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Is China the Dominant Force Behind Global Integrated Circuit Production?

Is China the Dominant Force Behind Global Integrated Circuit Production?

Photo by Engin Akyurt on Unsplash

China undeniably plays a vital role in global integrated circuit (IC) production and boasts a rapidly growing domestic industry. However, defining whether China is the dominant force behind IC production worldwide is a complex subject. This article delves into the contributing factors to China’s influence in the global semiconductor industry and its implications for the industry to understand its role.

Integrated Circuit Production Globally

The global IC market is highly contested, with China, the US, Japan, South Korea, and Taiwan all vying for a piece of the action. Home to tech titans such as Samsung, TSMC (Taiwan Semiconductor Manufacturing Company), Intel, and Qualcomm, these countries occupy a hefty slice of the global pie. However, the Asian-pacific trio of China, Taiwan, and Korea mainly dominate the global IC production sphere.

A recent report by Market Research Future predicts a surge in the global IC market from USD 1.01 billion in 2022 to USD 1.28 billion in 2023 and USD 3.16 billion by 2030. This growth is due to the heightened need for advanced computing and data centers, and the development of the IoT and AI industries’ expansion contributes to this prediction.

The automotive sector is also propelling expansion in the IC industry thanks to the rising appeal of electric vehicles and self-driving technologies. These systems require sophisticated and specialized ICs to operate effectively, spurring IC makers to create and introduce new offerings to meet the surging demand.

As the IC market expands, manufacturers are striving to innovate packaging technology to enhance IC compactness and efficiency. For instance, in 2021, Taiwanese chip maker TSMC announced a three-year, $100 billion investment to develop new semiconductor manufacturing solutions which promise to make ICs more energy-efficient and simpler to incorporate into various electronic devices.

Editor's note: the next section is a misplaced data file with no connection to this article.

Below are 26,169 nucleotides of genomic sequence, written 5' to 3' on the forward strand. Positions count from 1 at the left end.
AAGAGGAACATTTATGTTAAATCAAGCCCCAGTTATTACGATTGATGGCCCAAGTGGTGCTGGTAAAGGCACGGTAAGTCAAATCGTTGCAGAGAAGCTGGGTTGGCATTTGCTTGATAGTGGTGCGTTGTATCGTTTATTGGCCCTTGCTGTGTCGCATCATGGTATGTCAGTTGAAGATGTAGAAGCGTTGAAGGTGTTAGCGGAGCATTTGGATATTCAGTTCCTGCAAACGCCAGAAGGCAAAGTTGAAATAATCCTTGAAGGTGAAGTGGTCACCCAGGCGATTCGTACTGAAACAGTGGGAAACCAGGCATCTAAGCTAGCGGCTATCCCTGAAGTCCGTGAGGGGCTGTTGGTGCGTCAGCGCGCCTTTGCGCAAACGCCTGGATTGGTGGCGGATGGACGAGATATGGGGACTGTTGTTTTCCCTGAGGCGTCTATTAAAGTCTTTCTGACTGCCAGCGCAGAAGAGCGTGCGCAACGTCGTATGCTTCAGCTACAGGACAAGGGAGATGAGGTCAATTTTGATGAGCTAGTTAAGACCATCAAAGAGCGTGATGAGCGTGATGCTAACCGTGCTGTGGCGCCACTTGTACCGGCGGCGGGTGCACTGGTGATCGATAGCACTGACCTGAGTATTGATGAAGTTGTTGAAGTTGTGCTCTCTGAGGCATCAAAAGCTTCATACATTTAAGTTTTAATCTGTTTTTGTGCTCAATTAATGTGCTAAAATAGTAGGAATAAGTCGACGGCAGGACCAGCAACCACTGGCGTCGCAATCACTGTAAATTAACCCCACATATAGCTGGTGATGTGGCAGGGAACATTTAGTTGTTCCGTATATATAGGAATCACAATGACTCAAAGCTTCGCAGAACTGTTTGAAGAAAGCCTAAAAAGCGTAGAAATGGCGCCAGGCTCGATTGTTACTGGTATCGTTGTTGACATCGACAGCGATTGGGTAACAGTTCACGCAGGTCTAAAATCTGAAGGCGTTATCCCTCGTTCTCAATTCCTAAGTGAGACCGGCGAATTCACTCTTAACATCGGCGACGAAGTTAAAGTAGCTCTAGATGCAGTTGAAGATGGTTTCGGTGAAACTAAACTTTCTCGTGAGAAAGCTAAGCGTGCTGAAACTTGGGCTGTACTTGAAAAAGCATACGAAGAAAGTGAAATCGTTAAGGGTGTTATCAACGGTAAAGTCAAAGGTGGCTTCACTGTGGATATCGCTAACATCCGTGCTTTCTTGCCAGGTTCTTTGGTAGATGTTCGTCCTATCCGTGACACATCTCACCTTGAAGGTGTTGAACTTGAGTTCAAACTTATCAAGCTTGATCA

The IC production sector keeps advancing, with novel technologies and innovations propelling progress and transformation. These advancements will lead to further miniaturization of ICs, improved performance, and lower power consumption.

Integrated Circuit Production in China

China’s consumption of all the chips made globally is estimated to make up a colossal 40% of global demand. The country’s expanding middle-class population is attributed as a significant cause, as it has created an insatiable market for consumer electronics that depend on semiconductors to work. 

Also, substantial investment in the latest technologies, such as AI, 5G, and the Internet of Things (IoT), drives China’s IC market. These cutting-edge advancements require advanced semiconductors, thus driving up demand in the country.

The availability of cheap labor provided by China’s large population is also a significant contributor to China’s production growth. With lower manufacturing costs, Chinese ICs have become increasingly competitive globally. As a result, many foreign buyers prefer Chinese ICs, further boosting China’s IC production growth.

With that said, China’s domestic IC production levels are yet to meet its teeming IC demand as the country is still only 12% self-sufficient. To bridge the gap, the Chinese government has pumped hefty investments into China’s IC production industry to wean the country off imports and enable it to compete in the global market.